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West Australian court decision leaves all mining leases insecure and subject to claim jumpers

by Robert J Lee

A West Australian mining company, Kimberley Minerals,  was accused of claim-jumping and fraud in the WA Mining Warden’s Court by advertising for development funds for a lease it did not own.

The decision handed down by Warden John O’Sullivan on June 18 has rendered all leases insecure, valueless and wide open to claim jumping according to Spinifex Abrasives Queensland shareholder Mr John Koehler.

Kimberley Minerals CFO, Peter Newcomb. The company has not replied to a query about directors’ relationship with Warden John O’Sullivan

The company had spent considerable funds on exploration drilling and attracting investors over a number of years but this fact was disregarded by Warden O’Sullivan.

“Warden O’Sullivan ruled off-lease, related costs such as prospectus developments, engineering, environmental assessments and marketing cannot be allowed as a lawful form of required expenditure which means a lease can be forfeited at the whim of a mining warden without any basis at law,” Mr Koehler said.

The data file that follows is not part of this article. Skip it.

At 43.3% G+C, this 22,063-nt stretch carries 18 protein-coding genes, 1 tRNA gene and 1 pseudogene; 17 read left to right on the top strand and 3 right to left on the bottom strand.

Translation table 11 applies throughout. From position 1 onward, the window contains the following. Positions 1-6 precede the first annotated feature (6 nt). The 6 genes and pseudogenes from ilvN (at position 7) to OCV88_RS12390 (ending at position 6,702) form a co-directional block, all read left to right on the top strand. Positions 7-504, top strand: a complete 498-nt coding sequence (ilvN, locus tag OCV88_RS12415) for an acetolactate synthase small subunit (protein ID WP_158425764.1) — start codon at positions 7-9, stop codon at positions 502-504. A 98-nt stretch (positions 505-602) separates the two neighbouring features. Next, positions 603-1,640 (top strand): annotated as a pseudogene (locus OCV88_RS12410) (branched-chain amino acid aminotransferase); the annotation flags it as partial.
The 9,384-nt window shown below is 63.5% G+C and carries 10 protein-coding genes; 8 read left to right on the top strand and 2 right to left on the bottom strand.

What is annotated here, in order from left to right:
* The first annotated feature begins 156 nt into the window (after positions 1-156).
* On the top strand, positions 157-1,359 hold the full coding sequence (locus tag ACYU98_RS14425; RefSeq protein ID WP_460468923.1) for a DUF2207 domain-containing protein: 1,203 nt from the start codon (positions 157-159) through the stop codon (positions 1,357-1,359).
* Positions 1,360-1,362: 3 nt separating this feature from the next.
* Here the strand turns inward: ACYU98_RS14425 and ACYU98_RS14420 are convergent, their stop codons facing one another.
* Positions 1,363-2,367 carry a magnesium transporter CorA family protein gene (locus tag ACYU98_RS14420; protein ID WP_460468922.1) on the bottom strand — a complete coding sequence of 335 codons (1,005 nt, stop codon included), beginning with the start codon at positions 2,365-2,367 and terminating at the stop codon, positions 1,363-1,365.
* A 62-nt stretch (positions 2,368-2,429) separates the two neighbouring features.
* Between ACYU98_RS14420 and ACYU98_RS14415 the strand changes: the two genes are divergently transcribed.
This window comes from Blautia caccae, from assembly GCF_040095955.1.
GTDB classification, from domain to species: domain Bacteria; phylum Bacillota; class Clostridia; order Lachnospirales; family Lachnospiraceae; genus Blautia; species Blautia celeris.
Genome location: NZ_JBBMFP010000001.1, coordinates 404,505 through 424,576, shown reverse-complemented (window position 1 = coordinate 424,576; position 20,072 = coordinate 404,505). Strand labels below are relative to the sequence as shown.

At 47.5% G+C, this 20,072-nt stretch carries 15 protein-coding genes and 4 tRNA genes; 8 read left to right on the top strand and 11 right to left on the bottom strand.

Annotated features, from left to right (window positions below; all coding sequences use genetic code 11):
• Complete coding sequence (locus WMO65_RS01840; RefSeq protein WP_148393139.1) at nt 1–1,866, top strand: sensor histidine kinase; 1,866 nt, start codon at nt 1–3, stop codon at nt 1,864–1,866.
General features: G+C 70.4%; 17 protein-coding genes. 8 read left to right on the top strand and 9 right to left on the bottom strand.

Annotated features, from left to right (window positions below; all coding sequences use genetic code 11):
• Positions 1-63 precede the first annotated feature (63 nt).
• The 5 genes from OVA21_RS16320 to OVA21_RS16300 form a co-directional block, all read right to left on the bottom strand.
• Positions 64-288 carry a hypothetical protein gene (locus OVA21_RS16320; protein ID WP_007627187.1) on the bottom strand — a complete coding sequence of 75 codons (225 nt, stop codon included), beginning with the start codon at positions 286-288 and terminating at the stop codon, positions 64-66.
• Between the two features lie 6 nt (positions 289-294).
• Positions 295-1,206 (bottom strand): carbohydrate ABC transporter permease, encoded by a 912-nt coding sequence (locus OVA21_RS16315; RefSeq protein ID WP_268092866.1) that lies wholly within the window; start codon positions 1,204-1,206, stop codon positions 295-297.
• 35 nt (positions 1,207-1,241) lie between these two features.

“This ruling means that field work would have to be repeated endlessly and needlessly, long after completion of necessary exploration or risk having the tenement forfeited.

“This ruling has grave implications for mining-related Australian Taxation Office claims since 1978.”

Photographic evidence showing Kimberley Minerals staff trespassing on Spinifex Abrasive’s lease to take samples then being falsely represented in a prospectus and advertised on LinkedIn was tabled in the court.

This photographic evidence was not denied by Kimberley Minerals.

Warden O’Sullivan in his judgement ignored this damning evidence which if proven under the 1978 Mining Act prohibits an offender from holding any leases in Western Australia.

Jonathon King, Exploration Manager

Dr Derek Fisher, Chairman Kimberley Minerals

Arguing the case was Spinifex Abrasives director and geologist Laurie Molloy who said he was forced to appear in court by Warden O’Sullivan in spite of a medical certificate describing serious injuries he received after a fall.

“The Warden said he would issue a warrant for my arrest if I didn’t show up in court. When I got to court I took off my shirt to show the Warden the physical injuries I had which slowed me down considerably,” Mr Molloy explained.

Kimberley Minerals did not answer a query from Cairnsnews about any relationship between its company directors and Warden O’Sullivan after speculation of widespread corruption in the mining industry following the Warden’s finding.

The company did not reply to a query if it had continued to publicly or otherwise source development funds from investors for the disputed lease since the court hearing in November 2019.

Warden O’Sullivan ordered the lease be forfeited to Kimberley Minerals.

Police state Western Australia forces leg bracelets onto those in lockdown